“His main guest on opening night was Pelé; the two had a friendly chat, showing no signs of past differences. However, the show also included a cartoon villain with a clear physical resemblance to Pelé.”

The two got together again for an advertisement shoot with Zidane, an odd choice considering the balding French was mainly known for using the bald spot to butt-head another player during a game. And recently, when Pelé gave a not so kind comment about Maradona’s coaching technique, the latter simply said that Pelé should be in a museum

Anyway, he proved to be a colourful personality in the ongoing World Cup, standing right next to the field’s touchline, as a coach, a very emotional one, urging the players on, screaming at the referee, kicking the ball stylishly when it rolled to him, and very much becoming the man of the match himself though he was outside the pitch. He was every bit as entertaining as the game itself.

Whether he was a great player, questionable coach, had issues with his health, grappled with drug addiction, shared meals with communist leaders, or pissed the Americans off, he’d be a name that at least, football fans or those who have heard of the game, would remember.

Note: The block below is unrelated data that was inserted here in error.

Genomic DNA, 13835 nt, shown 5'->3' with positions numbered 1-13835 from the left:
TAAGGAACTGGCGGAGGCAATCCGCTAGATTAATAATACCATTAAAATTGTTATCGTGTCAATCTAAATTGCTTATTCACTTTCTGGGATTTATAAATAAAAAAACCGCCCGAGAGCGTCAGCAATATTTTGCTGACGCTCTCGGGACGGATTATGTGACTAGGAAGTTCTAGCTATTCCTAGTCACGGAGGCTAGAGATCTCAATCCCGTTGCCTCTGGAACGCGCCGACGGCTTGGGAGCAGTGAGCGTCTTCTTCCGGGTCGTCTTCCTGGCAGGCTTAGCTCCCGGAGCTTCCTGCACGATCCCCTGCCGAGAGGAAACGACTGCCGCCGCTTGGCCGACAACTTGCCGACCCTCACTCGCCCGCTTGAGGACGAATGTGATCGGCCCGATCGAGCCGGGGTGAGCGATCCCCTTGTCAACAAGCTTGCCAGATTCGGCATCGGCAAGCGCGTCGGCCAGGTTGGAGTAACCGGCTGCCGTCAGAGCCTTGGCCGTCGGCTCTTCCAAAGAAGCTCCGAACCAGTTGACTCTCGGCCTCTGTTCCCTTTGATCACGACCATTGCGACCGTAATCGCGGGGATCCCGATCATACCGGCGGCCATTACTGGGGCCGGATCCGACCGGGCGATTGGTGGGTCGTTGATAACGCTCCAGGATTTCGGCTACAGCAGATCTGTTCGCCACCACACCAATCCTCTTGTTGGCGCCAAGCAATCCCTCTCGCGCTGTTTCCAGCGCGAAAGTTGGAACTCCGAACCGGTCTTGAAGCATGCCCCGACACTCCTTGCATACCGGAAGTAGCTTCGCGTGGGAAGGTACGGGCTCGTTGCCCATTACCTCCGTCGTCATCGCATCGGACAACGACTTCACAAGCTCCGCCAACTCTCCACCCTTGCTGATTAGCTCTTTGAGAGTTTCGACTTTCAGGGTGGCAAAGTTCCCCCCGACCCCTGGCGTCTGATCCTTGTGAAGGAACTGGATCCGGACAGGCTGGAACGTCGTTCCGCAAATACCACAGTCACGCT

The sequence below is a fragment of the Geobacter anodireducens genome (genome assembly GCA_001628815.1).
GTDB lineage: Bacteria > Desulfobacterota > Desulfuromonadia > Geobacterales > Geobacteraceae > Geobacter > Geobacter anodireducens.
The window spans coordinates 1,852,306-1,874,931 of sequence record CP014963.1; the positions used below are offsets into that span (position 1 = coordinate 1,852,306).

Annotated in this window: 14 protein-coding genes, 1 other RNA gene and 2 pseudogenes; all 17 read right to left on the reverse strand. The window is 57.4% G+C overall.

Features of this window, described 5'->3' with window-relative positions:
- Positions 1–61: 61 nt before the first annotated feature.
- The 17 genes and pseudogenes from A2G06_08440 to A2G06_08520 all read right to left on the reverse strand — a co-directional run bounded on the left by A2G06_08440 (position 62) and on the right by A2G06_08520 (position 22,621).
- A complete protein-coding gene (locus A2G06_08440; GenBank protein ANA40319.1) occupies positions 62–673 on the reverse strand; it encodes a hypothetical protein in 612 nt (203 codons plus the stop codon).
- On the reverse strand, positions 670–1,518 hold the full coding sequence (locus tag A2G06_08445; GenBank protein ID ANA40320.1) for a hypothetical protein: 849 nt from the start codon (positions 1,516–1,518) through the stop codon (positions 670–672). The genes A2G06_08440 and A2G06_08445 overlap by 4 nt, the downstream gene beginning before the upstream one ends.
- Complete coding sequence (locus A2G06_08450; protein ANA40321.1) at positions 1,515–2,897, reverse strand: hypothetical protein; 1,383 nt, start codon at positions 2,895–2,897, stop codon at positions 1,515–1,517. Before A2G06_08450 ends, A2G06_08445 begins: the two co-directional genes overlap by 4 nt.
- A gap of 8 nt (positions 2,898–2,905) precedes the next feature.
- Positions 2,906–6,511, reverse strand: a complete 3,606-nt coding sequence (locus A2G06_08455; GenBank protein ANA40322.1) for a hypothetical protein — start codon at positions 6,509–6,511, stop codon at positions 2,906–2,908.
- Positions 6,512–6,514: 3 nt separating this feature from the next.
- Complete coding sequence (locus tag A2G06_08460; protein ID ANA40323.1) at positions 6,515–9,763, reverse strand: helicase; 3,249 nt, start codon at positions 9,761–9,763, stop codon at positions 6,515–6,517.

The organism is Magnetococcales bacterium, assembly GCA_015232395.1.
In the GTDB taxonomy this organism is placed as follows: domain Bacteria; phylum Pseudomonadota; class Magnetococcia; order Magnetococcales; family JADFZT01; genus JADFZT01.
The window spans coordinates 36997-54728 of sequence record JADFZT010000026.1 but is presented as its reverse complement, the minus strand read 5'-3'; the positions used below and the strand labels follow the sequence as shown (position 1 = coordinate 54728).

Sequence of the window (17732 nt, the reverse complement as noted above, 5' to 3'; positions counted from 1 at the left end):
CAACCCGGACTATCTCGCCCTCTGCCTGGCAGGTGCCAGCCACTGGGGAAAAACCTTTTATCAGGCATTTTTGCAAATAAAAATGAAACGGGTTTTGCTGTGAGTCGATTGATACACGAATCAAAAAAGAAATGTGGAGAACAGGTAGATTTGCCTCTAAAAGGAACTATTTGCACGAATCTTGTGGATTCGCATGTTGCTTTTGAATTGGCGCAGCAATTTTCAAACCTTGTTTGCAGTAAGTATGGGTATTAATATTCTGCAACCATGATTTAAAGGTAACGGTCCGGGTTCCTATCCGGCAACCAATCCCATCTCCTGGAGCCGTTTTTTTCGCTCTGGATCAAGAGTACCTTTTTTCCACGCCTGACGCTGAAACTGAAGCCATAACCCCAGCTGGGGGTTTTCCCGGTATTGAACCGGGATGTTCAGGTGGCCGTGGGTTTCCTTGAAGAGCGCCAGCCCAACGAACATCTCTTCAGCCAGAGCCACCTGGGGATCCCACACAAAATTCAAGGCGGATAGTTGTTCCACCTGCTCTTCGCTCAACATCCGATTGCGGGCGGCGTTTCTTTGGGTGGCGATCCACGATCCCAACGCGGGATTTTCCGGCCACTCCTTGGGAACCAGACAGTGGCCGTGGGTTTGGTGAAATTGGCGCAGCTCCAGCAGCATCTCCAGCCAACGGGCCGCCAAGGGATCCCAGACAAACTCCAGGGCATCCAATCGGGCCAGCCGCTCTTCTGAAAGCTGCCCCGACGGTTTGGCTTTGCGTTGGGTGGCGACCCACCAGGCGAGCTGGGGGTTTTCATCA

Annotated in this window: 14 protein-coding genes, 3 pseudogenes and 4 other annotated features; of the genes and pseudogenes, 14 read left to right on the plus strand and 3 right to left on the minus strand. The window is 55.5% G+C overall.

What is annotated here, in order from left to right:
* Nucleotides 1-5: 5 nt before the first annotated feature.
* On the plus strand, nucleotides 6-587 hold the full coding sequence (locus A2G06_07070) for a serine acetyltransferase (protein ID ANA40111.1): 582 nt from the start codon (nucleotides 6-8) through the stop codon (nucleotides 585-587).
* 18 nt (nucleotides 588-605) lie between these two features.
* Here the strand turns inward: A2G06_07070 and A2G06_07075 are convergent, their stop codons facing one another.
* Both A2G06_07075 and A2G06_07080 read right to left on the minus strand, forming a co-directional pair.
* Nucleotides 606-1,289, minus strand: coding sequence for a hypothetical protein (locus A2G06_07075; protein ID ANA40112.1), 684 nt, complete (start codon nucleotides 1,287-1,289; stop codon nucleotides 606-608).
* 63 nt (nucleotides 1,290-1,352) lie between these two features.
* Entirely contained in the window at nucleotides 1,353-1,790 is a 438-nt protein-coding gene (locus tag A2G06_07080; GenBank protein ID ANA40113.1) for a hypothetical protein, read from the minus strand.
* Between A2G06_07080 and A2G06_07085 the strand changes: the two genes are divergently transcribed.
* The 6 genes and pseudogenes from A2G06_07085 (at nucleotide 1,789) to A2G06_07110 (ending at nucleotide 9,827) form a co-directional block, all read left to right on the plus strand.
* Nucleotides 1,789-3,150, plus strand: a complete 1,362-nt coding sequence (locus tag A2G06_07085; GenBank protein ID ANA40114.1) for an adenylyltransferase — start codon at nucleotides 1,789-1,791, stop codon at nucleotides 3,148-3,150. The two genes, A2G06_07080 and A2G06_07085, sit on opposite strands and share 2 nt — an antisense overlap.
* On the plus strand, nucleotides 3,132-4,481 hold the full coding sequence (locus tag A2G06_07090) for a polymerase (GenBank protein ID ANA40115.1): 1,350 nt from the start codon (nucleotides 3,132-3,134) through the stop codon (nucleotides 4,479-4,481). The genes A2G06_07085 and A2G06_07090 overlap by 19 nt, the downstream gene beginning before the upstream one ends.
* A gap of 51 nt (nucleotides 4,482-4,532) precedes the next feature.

I asked two hardcore Brazil supporters what they think of him here are the reactions:-

Balan Kumar (my brother): “A legend like Pelé, who should have remained just that, now he will be also known as a failed manager, notwithstanding his off field antics ( football field touchline and his cocaine induced tantrums).”

Subendran Ravindran (author of footballshaman.blogspot.com): “He is a great player who tried to be a great manager, but over did it with fiddling too much. In the end should have just remained that great icon that we all knew. And the irony is, he will still be a ‘great’ icon.”